From event coordination and marketing, to community management and performing, Jenn has glanced behind-the-curtain in many areas of this industry. Well-versed in all things Cyber PR, Jenn works with artists to identify if they’re a perfect fit for our company and if so, which services will be the best match. She will help them understand what their experience with us at Cyber PR will look like from day one, and her tell-it-like-it-is personality gives artists the first look of our company’s transparent nature. She is our PR Director, so she knows a thing or two about pitching strategies. Detail oriented (okay, more like detail-obsessed) and an avid networker she has a hand in writing our custom Total Tuneups and she works on our PR campaigns. Outside of the office you’ll find her at live music performances, drinking a glass of wine while daydreaming about her next travel adventure or snuggling with her long-hair orange tabby, Lil Ricky.
“Before you reach out to your first media contact, you’ll want to make sure you have some things in place to help make a strong first impression. When media professionals are inundated with hundreds of emails each day and only so much time to pay attention, you essentially have less than 30 seconds to make that impression count.” – Tunecore
This special segment of Instagram Live Q&As features two members of the Cyber PR team. Kayla Coughlan, Social Media Director, is joined by Jenn O’Hagan, PR Director, to talk all about pitching strategies for musicians. Well-versed in all things Cyber PR, Jenn has a vast knowledge of the music industry in multiple fields, and works with clients to launch their PR campaigns.
WATCH THE PITCHING STRATEGIES FOR MUSICIANS Q&A ON YOUTUBE!
To begin, the two discuss the different ways musicians are coping with quarantine and the covid-19 pandemic and how the changes it has brought on have impacted many of their careers and attitudes towards creating music.
What To Include In A Pitch
When finding the right outlets to pitch to, Jenn suggests looking at places where artists that are similar to you are pitching. It is also helpful to make sure these artists are at a similar tier than you, or a bit higher, so you have a better chance at landing your pitches. The same goes for when you are writing out your pitches. In a pitch, be sure to include your song title and release date, as well as who you sound like, so the people reading have an idea of what you sound like. It also helps to include where you’re from! Above all, you want to make sure that your pitch is thorough, but concise. As for when you should pitch, it depends on the publication. Some require at least a month of lead time before writing about you, so you should begin your research about two months prior to your release date to be safe.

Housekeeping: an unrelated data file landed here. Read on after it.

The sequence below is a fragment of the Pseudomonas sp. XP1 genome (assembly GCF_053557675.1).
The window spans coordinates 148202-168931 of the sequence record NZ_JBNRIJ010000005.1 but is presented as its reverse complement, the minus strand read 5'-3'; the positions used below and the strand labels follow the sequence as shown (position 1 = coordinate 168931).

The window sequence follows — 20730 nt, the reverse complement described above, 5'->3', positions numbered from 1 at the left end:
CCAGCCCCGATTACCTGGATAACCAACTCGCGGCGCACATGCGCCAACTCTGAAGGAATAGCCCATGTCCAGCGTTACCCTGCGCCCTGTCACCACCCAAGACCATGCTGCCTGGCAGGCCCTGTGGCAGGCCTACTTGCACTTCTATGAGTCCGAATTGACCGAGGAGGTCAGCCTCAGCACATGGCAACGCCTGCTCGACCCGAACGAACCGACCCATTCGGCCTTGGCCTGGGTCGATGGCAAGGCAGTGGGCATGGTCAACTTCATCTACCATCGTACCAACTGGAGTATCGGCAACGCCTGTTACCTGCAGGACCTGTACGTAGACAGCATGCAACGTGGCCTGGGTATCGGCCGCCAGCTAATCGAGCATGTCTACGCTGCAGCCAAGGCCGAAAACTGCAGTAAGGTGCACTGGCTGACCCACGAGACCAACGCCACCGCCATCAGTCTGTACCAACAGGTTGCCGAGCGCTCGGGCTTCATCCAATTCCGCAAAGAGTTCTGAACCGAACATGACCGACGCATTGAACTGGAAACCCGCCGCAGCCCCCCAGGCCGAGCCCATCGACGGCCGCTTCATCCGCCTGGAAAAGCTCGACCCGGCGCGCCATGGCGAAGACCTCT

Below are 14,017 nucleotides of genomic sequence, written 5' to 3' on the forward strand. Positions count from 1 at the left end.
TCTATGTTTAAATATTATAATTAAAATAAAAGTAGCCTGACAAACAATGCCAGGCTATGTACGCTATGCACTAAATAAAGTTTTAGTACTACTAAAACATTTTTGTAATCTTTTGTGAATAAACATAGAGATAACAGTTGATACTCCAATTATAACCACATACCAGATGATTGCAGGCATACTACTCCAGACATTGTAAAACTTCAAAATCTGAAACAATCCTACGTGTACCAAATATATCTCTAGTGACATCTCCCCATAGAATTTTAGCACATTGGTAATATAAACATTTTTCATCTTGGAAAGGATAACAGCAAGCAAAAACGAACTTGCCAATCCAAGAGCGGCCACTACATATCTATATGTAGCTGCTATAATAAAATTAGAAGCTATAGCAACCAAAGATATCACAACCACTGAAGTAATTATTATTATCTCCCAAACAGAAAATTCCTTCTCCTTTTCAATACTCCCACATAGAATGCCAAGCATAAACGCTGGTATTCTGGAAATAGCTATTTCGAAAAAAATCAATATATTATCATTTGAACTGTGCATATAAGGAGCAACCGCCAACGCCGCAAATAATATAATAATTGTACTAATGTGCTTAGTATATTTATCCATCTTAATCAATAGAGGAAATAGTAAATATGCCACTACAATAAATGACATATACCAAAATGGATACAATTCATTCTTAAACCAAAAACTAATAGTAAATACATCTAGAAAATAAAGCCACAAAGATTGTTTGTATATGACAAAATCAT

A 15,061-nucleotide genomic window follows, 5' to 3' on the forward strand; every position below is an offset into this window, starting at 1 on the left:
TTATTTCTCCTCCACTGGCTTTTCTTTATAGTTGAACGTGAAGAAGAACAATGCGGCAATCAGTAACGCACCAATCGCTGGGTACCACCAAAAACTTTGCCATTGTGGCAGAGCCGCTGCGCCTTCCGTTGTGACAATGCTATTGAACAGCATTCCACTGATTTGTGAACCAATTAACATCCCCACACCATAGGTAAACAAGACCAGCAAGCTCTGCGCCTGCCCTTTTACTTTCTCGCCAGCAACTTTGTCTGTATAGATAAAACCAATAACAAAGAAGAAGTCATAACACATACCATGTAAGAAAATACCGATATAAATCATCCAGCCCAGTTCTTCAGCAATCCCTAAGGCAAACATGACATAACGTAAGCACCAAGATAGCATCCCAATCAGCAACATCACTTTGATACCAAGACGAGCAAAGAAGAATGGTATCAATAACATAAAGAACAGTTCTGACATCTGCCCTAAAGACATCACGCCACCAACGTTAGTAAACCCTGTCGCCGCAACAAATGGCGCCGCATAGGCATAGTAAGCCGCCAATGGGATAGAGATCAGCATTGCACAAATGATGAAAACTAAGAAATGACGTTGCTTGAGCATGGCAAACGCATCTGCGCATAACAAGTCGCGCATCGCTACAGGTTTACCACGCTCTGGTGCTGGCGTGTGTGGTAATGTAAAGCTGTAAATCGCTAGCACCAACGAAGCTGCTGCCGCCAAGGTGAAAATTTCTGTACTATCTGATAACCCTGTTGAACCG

An important thing to remember with marketing, is that you are not only marketing your music, but yourself. One of the best ways to do that is by telling personal stories, or sharing the inspiration behind your songs. The more relatable you are, the stronger the connection will be that you build with the outlet you’re pitching to, as well as your fans.
One thing to make sure you do as a new musician is to set realistic expectations. If you don’t have a large following just yet, don’t expect publications like Rolling Stone or Pitchfork to write about you. Start off small, and you will grow!
How To Follow Up
When it comes to following up on a pitch, Jenn says you want to space your messages out, and that after three strikes, it’s best to let it be. One week between messages is generally a good amount of time, unless there is other communication being had. Also, try to send your emails early on in the day! No one wants to receive an email at 8pm.
Use Soundcloud Or Spotify links
When you are pitching music, you will usually submit either a Soundcloud or Spotify link to your track. For blogs, they will almost always ask for Soundcloud because it’s the easiest to use. If you’re submitting to a playlist, Spotify is the way to go. Additionally, some outlets might ask for a Dropbox link. Sometimes, you can submit a music video in addition to your song. When doing that, you want to take a different approach because now you have to explain the meaning behind the visual component of this song, in addition to the lyrics.
There are many important things to keep in mind when pitching your music, and it can sometimes be scary. What’s important is to keep your head up, and use the tools available to you to create your best pitch. No one knows your music like you do! In this Live Q&A, Jenn and Kayla give you great tips to nail that perfect pitch, so definitely give it a watch!
In this video Kayla and Jenn discuss:
Common pitching strategies in the music industry
What to include in a pitch
When and how to follow up
What kind of links to use in your pitch